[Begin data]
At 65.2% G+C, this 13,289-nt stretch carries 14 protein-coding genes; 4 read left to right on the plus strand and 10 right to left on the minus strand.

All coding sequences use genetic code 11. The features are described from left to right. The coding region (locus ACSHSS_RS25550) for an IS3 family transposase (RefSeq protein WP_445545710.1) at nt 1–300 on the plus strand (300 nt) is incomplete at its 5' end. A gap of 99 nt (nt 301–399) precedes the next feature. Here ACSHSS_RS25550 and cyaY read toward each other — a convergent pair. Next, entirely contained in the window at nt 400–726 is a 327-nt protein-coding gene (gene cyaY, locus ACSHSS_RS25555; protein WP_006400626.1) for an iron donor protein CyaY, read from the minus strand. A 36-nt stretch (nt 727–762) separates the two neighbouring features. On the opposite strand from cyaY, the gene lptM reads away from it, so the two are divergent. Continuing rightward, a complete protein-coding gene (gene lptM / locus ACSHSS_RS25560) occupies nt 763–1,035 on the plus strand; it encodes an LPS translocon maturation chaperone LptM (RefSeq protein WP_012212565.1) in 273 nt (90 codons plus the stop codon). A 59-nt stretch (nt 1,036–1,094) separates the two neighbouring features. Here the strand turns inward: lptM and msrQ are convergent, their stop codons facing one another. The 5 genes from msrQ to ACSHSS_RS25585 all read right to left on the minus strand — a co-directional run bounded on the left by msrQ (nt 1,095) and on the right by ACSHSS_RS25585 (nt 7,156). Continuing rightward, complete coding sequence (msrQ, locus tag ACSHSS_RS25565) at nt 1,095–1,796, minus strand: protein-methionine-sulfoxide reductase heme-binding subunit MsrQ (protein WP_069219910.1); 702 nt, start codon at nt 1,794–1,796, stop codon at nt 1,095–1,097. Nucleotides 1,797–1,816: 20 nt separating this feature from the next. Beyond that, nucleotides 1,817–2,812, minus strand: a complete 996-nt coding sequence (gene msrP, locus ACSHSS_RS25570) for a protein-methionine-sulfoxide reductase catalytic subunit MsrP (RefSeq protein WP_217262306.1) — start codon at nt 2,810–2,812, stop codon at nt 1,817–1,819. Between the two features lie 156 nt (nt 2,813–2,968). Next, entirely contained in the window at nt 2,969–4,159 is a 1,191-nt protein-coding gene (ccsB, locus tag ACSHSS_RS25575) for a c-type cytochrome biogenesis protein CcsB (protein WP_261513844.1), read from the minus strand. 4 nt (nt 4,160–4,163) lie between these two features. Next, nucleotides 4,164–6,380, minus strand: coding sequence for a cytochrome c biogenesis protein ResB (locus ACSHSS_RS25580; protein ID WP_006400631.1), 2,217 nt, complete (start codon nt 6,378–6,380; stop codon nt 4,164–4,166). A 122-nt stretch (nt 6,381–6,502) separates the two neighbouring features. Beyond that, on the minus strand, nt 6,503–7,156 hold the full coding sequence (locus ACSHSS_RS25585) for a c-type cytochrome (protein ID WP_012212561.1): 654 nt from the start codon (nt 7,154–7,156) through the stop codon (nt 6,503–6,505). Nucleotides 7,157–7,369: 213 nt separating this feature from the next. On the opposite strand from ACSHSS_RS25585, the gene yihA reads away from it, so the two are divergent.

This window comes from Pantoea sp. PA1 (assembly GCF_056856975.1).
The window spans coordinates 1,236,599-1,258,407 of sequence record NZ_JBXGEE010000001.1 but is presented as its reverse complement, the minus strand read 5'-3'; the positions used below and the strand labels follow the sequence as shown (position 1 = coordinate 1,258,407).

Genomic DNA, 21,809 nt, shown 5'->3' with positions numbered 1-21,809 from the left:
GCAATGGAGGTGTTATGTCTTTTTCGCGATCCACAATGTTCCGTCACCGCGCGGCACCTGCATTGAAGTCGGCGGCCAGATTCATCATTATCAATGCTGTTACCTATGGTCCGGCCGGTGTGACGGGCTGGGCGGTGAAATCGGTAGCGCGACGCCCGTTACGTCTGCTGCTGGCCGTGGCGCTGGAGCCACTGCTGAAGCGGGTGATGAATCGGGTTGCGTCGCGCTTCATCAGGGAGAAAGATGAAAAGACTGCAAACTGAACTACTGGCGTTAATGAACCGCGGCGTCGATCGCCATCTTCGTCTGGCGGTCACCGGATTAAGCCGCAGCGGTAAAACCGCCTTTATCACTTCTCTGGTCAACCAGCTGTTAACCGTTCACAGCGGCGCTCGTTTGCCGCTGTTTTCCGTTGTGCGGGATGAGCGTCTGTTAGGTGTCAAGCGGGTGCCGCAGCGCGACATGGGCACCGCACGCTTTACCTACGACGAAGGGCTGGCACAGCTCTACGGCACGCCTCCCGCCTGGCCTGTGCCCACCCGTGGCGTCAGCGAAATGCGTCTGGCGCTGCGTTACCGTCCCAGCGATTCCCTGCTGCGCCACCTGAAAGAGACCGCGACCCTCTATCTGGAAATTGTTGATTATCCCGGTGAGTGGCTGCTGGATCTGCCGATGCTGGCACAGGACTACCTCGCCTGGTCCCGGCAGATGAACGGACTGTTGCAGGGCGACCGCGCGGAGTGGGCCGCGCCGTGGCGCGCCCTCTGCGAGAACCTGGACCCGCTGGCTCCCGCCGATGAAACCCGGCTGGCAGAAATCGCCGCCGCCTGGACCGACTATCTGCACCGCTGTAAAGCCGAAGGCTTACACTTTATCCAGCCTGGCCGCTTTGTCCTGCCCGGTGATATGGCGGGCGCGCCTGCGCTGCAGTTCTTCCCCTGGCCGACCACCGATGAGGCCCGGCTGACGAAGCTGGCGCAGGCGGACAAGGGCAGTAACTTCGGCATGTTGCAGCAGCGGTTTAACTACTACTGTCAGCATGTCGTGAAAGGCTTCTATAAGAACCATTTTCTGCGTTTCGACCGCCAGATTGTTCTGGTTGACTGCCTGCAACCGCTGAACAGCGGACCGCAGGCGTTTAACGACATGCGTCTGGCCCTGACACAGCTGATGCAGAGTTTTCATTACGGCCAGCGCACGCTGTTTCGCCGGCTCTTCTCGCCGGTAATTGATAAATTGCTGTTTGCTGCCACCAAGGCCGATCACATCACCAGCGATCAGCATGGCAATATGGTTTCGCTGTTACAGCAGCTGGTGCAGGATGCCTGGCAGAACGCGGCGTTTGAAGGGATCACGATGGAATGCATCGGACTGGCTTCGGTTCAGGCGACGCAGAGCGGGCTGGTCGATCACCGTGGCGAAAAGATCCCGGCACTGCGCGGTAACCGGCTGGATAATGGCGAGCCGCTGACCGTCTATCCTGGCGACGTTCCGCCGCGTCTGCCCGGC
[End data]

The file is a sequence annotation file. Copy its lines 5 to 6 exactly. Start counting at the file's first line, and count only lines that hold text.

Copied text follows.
Genomic DNA, 21,809 nt, shown 5'->3' with positions numbered 1-21,809 from the left:
GCAATGGAGGTGTTATGTCTTTTTCGCGATCCACAATGTTCCGTCACCGCGCGGCACCTGCATTGAAGTCGGCGGCCAGATTCATCATTATCAATGCTGTTACCTATGGTCCGGCCGGTGTGACGGGCTGGGCGGTGAAATCGGTAGCGCGACGCCCGTTACGTCTGCTGCTGGCCGTGGCGCTGGAGCCACTGCTGAAGCGGGTGATGAATCGGGTTGCGTCGCGCTTCATCAGGGAGAAAGATGAAAAGACTGCAAACTGAACTACTGGCGTTAATGAACCGCGGCGTCGATCGCCATCTTCGTCTGGCGGTCACCGGATTAAGCCGCAGCGGTAAAACCGCCTTTATCACTTCTCTGGTCAACCAGCTGTTAACCGTTCACAGCGGCGCTCGTTTGCCGCTGTTTTCCGTTGTGCGGGATGAGCGTCTGTTAGGTGTCAAGCGGGTGCCGCAGCGCGACATGGGCACCGCACGCTTTACCTACGACGAAGGGCTGGCACAGCTCTACGGCACGCCTCCCGCCTGGCCTGTGCCCACCCGTGGCGTCAGCGAAATGCGTCTGGCGCTGCGTTACCGTCCCAGCGATTCCCTGCTGCGCCACCTGAAAGAGACCGCGACCCTCTATCTGGAAATTGTTGATTATCCCGGTGAGTGGCTGCTGGATCTGCCGATGCTGGCACAGGACTACCTCGCCTGGTCCCGGCAGATGAACGGACTGTTGCAGGGCGACCGCGCGGAGTGGGCCGCGCCGTGGCGCGCCCTCTGCGAGAACCTGGACCCGCTGGCTCCCGCCGATGAAACCCGGCTGGCAGAAATCGCCGCCGCCTGGACCGACTATCTGCACCGCTGTAAAGCCGAAGGCTTACACTTTATCCAGCCTGGCCGCTTTGTCCTGCCCGGTGATATGGCGGGCGCGCCTGCGCTGCAGTTCTTCCCCTGGCCGACCACCGATGAGGCCCGGCTGACGAAGCTGGCGCAGGCGGACAAGGGCAGTAACTTCGGCATGTTGCAGCAGCGGTTTAACTACTACTGTCAGCATGTCGTGAAAGGCTTCTATAAGAACCATTTTCTGCGTTTCGACCGCCAGATTGTTCTGGTTGACTGCCTGCAACCGCTGAACAGCGGACCGCAGGCGTTTAACGACATGCGTCTGGCCCTGACACAGCTGATGCAGAGTTTTCATTACGGCCAGCGCACGCTGTTTCGCCGGCTCTTCTCGCCGGTAATTGATAAATTGCTGTTTGCTGCCACCAAGGCCGATCACATCACCAGCGATCAGCATGGCAATATGGTTTCGCTGTTACAGCAGCTGGTGCAGGATGCCTGGCAGAACGCGGCGTTTGAAGGGATCACGATGGAATGCATCGGACTGGCTTCGGTTCAGGCGACGCAGAGCGGGCTGGTCGATCACCGTGGCGAAAAGATCCCGGCACTGCGCGGTAACCGGCTGGATAATGGCGAGCCGCTGACCGTCTATCCTGGCGACGTTCCGCCGCGTCTGCCCGGC